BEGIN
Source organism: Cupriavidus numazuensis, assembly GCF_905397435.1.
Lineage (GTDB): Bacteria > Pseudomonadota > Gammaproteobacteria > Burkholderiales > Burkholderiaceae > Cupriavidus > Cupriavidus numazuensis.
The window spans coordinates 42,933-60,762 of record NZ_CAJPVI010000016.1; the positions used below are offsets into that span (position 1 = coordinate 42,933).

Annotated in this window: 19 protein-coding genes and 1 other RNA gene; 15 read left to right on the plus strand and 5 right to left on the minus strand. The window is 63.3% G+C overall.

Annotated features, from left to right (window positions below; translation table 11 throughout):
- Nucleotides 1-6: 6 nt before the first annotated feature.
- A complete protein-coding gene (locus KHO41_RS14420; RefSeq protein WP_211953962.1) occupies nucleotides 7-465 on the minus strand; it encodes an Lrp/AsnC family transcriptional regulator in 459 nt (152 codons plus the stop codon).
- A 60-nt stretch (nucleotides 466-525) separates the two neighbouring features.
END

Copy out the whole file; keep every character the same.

Source organism: Cupriavidus numazuensis, assembly GCF_905397435.1.
Lineage (GTDB): Bacteria > Pseudomonadota > Gammaproteobacteria > Burkholderiales > Burkholderiaceae > Cupriavidus > Cupriavidus numazuensis.
The window spans coordinates 42,933-60,762 of record NZ_CAJPVI010000016.1; the positions used below are offsets into that span (position 1 = coordinate 42,933).

Annotated in this window: 19 protein-coding genes and 1 other RNA gene; 15 read left to right on the plus strand and 5 right to left on the minus strand. The window is 63.3% G+C overall.

Annotated features, from left to right (window positions below; translation table 11 throughout):
- Nucleotides 1-6: 6 nt before the first annotated feature.
- A complete protein-coding gene (locus KHO41_RS14420; RefSeq protein WP_211953962.1) occupies nucleotides 7-465 on the minus strand; it encodes an Lrp/AsnC family transcriptional regulator in 459 nt (152 codons plus the stop codon).
- A 60-nt stretch (nucleotides 466-525) separates the two neighbouring features.